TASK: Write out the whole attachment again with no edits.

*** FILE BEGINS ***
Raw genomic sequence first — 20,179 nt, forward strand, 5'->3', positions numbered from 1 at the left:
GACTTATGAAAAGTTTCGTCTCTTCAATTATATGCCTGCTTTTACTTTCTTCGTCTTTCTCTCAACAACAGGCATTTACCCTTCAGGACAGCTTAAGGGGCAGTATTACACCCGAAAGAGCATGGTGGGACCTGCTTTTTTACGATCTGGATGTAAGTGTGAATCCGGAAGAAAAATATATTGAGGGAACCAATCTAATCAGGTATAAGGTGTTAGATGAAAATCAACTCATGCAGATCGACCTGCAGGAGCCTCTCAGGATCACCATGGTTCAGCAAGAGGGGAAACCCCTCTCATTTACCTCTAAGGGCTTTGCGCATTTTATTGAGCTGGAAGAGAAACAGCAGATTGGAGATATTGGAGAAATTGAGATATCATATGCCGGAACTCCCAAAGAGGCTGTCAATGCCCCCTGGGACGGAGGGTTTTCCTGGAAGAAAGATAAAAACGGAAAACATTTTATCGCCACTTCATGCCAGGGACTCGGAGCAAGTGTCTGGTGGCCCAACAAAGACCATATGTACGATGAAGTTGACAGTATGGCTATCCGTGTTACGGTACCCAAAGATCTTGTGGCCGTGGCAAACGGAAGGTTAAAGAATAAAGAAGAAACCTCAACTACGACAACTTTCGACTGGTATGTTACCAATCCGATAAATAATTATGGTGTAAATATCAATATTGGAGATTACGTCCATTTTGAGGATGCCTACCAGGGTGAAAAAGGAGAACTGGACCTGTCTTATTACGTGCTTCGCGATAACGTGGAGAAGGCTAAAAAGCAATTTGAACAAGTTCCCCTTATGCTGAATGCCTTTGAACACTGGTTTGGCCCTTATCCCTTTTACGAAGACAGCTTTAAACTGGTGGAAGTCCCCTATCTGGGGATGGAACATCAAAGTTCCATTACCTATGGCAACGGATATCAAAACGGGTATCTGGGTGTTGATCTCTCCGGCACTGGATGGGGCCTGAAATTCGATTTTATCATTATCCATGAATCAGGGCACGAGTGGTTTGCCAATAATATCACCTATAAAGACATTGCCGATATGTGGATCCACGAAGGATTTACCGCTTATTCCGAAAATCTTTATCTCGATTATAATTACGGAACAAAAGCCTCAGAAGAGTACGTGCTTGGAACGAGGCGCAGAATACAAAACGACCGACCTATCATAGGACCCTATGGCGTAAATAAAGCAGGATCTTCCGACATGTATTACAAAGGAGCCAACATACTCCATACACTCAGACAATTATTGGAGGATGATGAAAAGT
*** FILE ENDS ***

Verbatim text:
Raw genomic sequence first — 20,179 nt, forward strand, 5'->3', positions numbered from 1 at the left:
GACTTATGAAAAGTTTCGTCTCTTCAATTATATGCCTGCTTTTACTTTCTTCGTCTTTCTCTCAACAACAGGCATTTACCCTTCAGGACAGCTTAAGGGGCAGTATTACACCCGAAAGAGCATGGTGGGACCTGCTTTTTTACGATCTGGATGTAAGTGTGAATCCGGAAGAAAAATATATTGAGGGAACCAATCTAATCAGGTATAAGGTGTTAGATGAAAATCAACTCATGCAGATCGACCTGCAGGAGCCTCTCAGGATCACCATGGTTCAGCAAGAGGGGAAACCCCTCTCATTTACCTCTAAGGGCTTTGCGCATTTTATTGAGCTGGAAGAGAAACAGCAGATTGGAGATATTGGAGAAATTGAGATATCATATGCCGGAACTCCCAAAGAGGCTGTCAATGCCCCCTGGGACGGAGGGTTTTCCTGGAAGAAAGATAAAAACGGAAAACATTTTATCGCCACTTCATGCCAGGGACTCGGAGCAAGTGTCTGGTGGCCCAACAAAGACCATATGTACGATGAAGTTGACAGTATGGCTATCCGTGTTACGGTACCCAAAGATCTTGTGGCCGTGGCAAACGGAAGGTTAAAGAATAAAGAAGAAACCTCAACTACGACAACTTTCGACTGGTATGTTACCAATCCGATAAATAATTATGGTGTAAATATCAATATTGGAGATTACGTCCATTTTGAGGATGCCTACCAGGGTGAAAAAGGAGAACTGGACCTGTCTTATTACGTGCTTCGCGATAACGTGGAGAAGGCTAAAAAGCAATTTGAACAAGTTCCCCTTATGCTGAATGCCTTTGAACACTGGTTTGGCCCTTATCCCTTTTACGAAGACAGCTTTAAACTGGTGGAAGTCCCCTATCTGGGGATGGAACATCAAAGTTCCATTACCTATGGCAACGGATATCAAAACGGGTATCTGGGTGTTGATCTCTCCGGCACTGGATGGGGCCTGAAATTCGATTTTATCATTATCCATGAATCAGGGCACGAGTGGTTTGCCAATAATATCACCTATAAAGACATTGCCGATATGTGGATCCACGAAGGATTTACCGCTTATTCCGAAAATCTTTATCTCGATTATAATTACGGAACAAAAGCCTCAGAAGAGTACGTGCTTGGAACGAGGCGCAGAATACAAAACGACCGACCTATCATAGGACCCTATGGCGTAAATAAAGCAGGATCTTCCGACATGTATTACAAAGGAGCCAACATACTCCATACACTCAGACAATTATTGGAGGATGATGAAAAGT